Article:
EPA Proposes Strong Safeguards to Protect Children from Toxic Mercury

Students Testing Water on World Water Monitoring Day

As polluters target the Environmental Protection Agency (EPA) and some in Congress try to limit it’s power, it’s important to remember just how much the agency does to safeguard our health. Yesterday we got another reminder as the EPA proposed a critical air quality standard to protect Americans against life-threatening air pollution such as mercury, arsenic and other air toxics from power plants, which are currently allowed to emit hazardous air pollution without national limits. The long-overdue and critically important mercury and air toxic standard updates Clean Air Act provisions and establishes emission limits for the nation’s fleet of power plants. According to EPA, each year the new protection will save as many as 17,000 lives and prevent 120,000 cases of childhood asthma.

“As a father of two young children, I am proud to see the EPA announcing such strong protections from toxic mercury,” said Sierra Club Executive Director Michael Brune. “These protections will benefit women, children and all Americans concerned about the dirty coal industry making them sick.”

Mercury pollution is a very real threat to the fishing industry in Minnesota, according to Rich Femling from Roseville. Rich is an avid angler and a manufacturer in the fishing tackling industry. He started fishing with a friend over 35 years ago and used to fish about 25 days each year — ice fishing, fly fishing, and conventional fishing — taking a trip out west each year and visiting different fishing spots around Minnesota. His experience led him to start his own business manufacturing ice fishing and fly fishing accessories.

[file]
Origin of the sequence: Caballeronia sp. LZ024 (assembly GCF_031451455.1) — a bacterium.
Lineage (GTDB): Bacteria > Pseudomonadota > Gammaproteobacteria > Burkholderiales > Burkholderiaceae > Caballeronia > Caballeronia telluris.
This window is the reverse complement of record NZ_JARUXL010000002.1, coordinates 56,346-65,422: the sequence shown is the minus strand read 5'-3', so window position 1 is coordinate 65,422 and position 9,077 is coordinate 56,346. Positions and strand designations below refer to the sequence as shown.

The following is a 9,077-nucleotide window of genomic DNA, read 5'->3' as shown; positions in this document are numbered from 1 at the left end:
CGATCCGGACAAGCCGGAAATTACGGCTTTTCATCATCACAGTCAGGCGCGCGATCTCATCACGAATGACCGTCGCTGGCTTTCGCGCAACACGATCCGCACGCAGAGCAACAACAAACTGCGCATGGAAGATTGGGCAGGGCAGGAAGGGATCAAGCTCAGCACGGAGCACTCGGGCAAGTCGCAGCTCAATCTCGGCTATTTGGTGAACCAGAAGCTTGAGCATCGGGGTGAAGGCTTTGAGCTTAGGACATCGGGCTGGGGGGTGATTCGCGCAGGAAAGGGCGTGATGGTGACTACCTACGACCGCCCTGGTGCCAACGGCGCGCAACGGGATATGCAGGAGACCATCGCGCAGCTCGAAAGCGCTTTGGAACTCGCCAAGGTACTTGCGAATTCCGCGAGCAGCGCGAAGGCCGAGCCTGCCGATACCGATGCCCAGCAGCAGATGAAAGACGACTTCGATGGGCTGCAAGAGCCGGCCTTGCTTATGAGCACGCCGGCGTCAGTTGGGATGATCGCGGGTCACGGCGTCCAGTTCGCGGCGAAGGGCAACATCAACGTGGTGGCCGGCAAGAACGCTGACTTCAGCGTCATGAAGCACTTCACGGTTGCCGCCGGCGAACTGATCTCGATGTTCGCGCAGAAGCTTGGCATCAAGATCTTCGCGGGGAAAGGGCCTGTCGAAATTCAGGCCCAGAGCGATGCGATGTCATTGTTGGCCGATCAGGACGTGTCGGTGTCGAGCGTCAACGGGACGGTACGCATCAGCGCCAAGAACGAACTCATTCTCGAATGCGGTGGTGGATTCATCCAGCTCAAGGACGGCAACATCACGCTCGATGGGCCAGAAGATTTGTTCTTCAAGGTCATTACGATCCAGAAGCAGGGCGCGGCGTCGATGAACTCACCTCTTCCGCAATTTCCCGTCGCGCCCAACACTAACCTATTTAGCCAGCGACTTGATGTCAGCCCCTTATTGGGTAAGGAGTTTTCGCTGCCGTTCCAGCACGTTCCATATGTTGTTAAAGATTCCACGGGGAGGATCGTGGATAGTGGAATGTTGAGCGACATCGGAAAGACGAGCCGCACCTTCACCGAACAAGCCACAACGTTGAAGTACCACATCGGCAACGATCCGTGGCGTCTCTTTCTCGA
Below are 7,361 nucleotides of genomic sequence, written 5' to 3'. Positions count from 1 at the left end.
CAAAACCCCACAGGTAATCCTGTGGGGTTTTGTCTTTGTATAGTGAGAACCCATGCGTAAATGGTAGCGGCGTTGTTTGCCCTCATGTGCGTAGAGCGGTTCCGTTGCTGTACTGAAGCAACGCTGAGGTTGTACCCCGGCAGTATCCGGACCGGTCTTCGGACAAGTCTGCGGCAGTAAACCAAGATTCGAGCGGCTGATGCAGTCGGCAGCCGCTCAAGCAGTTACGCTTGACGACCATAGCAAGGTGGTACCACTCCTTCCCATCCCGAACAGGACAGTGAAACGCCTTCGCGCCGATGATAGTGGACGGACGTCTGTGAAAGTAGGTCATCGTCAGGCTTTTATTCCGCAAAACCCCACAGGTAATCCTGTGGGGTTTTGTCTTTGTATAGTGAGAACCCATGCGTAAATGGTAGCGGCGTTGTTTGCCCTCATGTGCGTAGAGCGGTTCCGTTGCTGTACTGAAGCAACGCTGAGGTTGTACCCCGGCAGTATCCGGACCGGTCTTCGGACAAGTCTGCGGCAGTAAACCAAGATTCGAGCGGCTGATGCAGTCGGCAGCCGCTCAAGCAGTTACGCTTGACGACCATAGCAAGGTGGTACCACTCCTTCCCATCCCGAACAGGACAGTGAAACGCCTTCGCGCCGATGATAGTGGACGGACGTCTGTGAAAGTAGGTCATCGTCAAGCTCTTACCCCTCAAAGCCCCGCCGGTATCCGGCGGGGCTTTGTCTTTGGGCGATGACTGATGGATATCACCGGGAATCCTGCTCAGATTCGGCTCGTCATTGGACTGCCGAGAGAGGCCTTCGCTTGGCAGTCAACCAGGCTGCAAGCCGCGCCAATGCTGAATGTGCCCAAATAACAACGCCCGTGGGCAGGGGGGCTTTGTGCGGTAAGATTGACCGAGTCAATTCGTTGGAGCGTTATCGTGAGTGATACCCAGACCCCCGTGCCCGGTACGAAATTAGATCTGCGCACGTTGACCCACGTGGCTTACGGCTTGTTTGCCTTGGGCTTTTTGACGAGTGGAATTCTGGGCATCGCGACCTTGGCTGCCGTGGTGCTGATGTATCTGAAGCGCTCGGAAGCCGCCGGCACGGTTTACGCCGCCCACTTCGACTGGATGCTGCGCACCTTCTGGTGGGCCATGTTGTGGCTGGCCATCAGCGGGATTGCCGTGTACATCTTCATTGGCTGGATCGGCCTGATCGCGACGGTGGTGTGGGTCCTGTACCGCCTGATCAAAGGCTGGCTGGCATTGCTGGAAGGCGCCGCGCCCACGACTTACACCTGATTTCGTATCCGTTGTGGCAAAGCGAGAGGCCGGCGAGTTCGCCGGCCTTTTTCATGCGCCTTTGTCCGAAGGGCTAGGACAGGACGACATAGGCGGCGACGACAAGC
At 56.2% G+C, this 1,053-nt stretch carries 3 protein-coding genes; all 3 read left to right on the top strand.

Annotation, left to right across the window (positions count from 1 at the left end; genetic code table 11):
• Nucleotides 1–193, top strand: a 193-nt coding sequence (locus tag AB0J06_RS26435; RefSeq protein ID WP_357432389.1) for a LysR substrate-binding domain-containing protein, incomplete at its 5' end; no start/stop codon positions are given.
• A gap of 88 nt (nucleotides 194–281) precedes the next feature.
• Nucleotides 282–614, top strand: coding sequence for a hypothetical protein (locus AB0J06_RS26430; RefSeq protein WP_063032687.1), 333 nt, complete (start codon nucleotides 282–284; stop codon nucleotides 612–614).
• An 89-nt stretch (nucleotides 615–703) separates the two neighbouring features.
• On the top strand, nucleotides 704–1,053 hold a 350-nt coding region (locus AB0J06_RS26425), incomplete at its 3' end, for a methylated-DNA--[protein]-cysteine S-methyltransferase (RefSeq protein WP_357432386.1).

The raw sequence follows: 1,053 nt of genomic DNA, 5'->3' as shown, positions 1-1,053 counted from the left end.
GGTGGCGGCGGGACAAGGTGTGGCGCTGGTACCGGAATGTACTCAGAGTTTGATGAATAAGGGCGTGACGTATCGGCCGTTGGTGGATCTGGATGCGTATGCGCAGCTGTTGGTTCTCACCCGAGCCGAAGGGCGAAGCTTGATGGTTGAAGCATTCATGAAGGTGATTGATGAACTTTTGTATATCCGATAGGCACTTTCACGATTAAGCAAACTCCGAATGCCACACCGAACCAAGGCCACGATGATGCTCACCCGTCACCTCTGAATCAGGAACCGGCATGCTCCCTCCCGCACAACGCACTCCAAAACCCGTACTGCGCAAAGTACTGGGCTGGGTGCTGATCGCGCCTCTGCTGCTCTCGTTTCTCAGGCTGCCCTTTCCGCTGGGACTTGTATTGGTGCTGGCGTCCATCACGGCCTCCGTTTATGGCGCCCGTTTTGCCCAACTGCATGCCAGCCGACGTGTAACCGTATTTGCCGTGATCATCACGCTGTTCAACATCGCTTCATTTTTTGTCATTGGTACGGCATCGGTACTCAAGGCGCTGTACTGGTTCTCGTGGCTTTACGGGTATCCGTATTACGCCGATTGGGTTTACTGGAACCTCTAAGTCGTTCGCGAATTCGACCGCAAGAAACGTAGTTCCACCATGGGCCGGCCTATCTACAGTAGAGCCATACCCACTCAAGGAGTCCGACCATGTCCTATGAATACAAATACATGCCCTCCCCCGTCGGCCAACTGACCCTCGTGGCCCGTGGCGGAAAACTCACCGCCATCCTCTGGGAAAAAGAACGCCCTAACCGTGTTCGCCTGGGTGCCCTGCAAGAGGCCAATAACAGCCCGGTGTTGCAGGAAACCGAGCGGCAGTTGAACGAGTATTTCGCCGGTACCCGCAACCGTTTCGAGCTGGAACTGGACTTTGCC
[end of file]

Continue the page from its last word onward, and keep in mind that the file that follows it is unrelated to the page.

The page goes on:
“As a manufacturer in the fishing tackle industry, I am keenly aware of potential threats to our fisheries. Increasing or at least maintaining angler participation is vital to the survival of this industry. … .We can promote a particular product or target a certain class of customers to help sales in short term losses in participation. We can counter the lack of youth participation by applying electronic devices such as GPS, fish finders and underwater cameras to the sport. However, we will not counter the effects of a damaged resource because of our neglect.”

Since starting Rose-Creek Anglers in 1990, he still manages to get out at least ten times each year, making sure to visit his favorite area along the south shore of Lake Superior to fish for steelhead trout. He enjoys fishing with his grandsons, ages 7 and 8, and hopes that they continue the business when he retires.

As a manufacturer in the fishing industry, he is very concerned with anything that keeps people from fishing. Less people fishing means less people buying his fishing gear. Rich says that many anglers are not aware of the of the fish consumption advisories for the entire state of Minnesota and do not know that coal power plants are the greatest source of mercury pollution. Walleye is the biggest game fish in Minnesota, and fish advisories for walleye and other fish can discourage people, especially those with kids, to go fishing.

The latest EPA proposal will set new air toxics pollution limits based on the pollution reduction methods already in use at the cleanest and best-performing facilities in the nation. This approach will lead to safeguards that both reduce air pollution and protect public health.

Want to get involved? The Sierra Club is organizing free testing events around the country where concerned residents – especially women of childbearing age – can get their hair tested by a laboratory for mercury levels. The North Star Chapter will be holding an event locally, sign up online to be tested!



One response to “EPA Proposes Strong Safeguards to Protect Children from Toxic Mercury

  1. it is a great action by EPA. A potent neurotoxin especially dangerous to small children and fetuses, mercury exposure even in small amounts has been linked to developmental disorders and learning disabilities.


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